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  1. Yesterday
  2. Good idea, I'd probably sponsor a tree for the Dagless family.
  3. I suspect if I plant any more trees in my garden my neighbours will be complaining in 10 years time about loss of “ancient lights “. However I’d welcome @Malcolm Robinson’s advice about which public areas I could plant a tree or two without breaking any by-laws? Please? Rx
  4. Och! @Canny lass, I was down there this morning- glorious Autumn walk from home following the currently bone-dry course of the Green Letch North into Choppington woods and out adjacent to the Travellers Rest, where we did rest, at the bus stop and took the lazy way home. I’m absolutely useless at gauging distance but it’s a 5-7 minutes leisurely walk along to Whinney Hill Farm from the Travellers Rest heading towards Guidepost. I’ve attached a screenshot of the area, the farm 3rd turnoff on the right, just above the road number A1068. Hoping this is of some help?
  5. Ex-pats, how about planting a tree? Of course, we'd have to get Malcolm to do the digging - or at least delegate it to someone.
  6. Yes, it certainly wasn't hard to have a pub crawl way back then! I think many pubs in those days were named by the landlord rather than the brewery as is often the case today so it seems reasonable that the landlord would choose something familiar, to him in general and to his prospective clients in particular.
  7. On the contrary - I've no memory of there being a Traveller's Rest in the area. Clearly my youth was not as misspent as I believed it to be. This Sir Colin Campbell beer house is a mystery. Clearly it was named so at some point between 1858-9, when the area was surveyed, and 1866 when the map was published. The 1871 census also gives the name as The Traveller's Rest and this is presumably the correct name. However, the 1871 census shows it as being occupied by a Scottish couple - James and Elizabeth Miller – both born in Scotland – aged 29 and 24 rears respectively. They have a daughter aged 4 years who was born in Bedlington. This suggests that they have lived in the area since about 1866 and could possibly have changed (or at least attempted to change) the name to The Sir Colin Campbell should they have taken over the pub around the time of map's publication. I've now completed my reading on Sir Colin Campbell, his life and times and now draw the conclusion that he himself had no connections with the shire. However, looking around the Choppington, Guidepost, Scotland Gate area 1861 - 71 it does appear to be heavily populated wth residents of Scottish origins - more so than Bedlington. It seems to me likely that the name, The Sir Colin Campbell, (and possibly the name The Lord Clyde) may have been a tribute to the man by his fellow Scotsmen. A question: Does anybody have any idea how far Whinny Hill Farm is from The Traveller's Rest? I've never been any good at judging distances but 27 chains is about 1/3 of a mile. Would that fit the bill? @lilbill15 you n Max have any idea from your walks? Anybody regularly drive that way?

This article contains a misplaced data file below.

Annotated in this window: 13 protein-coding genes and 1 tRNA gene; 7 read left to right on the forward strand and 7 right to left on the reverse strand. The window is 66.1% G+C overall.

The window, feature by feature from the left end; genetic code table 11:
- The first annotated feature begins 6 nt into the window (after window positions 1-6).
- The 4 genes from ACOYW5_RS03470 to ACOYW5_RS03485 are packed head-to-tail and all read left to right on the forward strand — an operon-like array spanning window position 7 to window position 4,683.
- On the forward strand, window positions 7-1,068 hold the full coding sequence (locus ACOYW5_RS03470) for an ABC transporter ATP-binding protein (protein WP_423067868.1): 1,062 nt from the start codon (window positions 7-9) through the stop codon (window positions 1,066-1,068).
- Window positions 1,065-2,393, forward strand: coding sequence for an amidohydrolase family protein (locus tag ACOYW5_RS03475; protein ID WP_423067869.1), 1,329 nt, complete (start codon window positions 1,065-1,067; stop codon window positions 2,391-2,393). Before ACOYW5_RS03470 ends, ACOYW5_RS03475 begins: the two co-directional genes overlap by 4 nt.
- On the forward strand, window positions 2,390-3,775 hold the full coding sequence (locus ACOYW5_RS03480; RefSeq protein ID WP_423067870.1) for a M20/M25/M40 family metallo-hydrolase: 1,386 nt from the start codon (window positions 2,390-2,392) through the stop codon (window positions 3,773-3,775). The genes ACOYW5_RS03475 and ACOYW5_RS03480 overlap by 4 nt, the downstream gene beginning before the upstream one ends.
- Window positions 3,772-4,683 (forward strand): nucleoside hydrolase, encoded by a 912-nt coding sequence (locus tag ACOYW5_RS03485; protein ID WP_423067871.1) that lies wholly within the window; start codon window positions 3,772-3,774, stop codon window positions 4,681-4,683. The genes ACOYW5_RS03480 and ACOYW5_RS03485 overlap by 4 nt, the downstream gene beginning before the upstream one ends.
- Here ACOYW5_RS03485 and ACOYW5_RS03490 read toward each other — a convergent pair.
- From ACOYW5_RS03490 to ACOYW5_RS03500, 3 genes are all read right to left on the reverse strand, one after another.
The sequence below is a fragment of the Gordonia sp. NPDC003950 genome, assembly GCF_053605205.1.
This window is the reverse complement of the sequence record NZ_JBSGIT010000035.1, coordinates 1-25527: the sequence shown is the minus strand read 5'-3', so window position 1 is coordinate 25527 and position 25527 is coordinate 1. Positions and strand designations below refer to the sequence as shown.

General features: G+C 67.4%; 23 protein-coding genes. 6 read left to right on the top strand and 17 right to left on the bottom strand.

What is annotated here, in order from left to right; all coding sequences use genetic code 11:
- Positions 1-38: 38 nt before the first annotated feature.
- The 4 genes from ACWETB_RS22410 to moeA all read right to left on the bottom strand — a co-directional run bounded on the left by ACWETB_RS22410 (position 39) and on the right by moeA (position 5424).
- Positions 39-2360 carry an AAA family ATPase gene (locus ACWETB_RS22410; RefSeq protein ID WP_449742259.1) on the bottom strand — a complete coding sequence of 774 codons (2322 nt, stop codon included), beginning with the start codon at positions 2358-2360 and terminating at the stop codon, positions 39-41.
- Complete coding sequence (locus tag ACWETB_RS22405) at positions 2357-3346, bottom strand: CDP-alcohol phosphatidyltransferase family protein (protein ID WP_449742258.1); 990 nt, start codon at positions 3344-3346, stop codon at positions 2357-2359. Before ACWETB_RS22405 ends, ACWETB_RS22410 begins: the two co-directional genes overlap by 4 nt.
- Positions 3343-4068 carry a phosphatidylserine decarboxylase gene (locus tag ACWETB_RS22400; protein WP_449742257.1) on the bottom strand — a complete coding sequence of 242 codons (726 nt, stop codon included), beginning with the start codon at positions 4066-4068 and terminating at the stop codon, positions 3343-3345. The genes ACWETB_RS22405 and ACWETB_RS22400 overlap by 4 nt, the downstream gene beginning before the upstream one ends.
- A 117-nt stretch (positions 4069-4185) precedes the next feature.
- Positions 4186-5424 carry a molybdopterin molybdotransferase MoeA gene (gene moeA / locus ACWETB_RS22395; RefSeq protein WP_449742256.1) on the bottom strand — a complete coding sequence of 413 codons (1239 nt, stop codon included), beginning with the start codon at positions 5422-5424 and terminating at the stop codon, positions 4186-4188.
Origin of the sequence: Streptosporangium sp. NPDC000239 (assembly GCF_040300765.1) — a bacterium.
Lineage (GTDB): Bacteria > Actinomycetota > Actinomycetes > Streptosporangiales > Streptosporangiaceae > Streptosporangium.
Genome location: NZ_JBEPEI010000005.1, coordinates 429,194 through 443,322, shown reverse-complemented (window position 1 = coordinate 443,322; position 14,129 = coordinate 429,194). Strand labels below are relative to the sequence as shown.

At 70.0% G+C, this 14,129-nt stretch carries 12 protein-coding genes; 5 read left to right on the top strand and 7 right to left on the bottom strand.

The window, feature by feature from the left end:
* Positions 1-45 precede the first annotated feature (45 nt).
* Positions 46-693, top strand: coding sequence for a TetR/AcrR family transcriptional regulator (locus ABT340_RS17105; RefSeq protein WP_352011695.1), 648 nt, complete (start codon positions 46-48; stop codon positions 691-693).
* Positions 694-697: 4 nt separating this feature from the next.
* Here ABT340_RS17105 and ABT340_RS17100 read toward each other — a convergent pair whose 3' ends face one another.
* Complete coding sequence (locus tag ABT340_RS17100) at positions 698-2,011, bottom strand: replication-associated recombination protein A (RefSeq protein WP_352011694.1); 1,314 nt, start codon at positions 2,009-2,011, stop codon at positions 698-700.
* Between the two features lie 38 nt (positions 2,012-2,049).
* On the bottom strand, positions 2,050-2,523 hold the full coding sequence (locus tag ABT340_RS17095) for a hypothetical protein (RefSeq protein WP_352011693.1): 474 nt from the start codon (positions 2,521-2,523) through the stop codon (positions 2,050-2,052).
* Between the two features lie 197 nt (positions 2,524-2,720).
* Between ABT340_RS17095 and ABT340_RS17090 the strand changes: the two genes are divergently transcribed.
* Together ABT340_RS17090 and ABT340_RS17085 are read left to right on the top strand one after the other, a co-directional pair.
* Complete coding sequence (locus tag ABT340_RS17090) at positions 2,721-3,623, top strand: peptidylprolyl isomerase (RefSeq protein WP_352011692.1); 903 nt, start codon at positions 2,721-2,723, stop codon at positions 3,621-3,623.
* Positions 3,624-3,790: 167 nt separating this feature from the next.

8. Can't find any photos that have been posted on the group that show the name Hay's above the shops. This is a compilation of some of the owners that have been in Bridge House, Bedlington Station :- This is a compilation of some of the owners that have been in Leadgate House, Vulcan Place, Bedlington :-
  9. Last week
  10. Anyone on here in my ward interested, please get in touch.
  11. Thanks eveyone, just had the 2 guys we look after away on holiday so not had time to celebrate this year again! Although with that many candles on the cake who would...........😂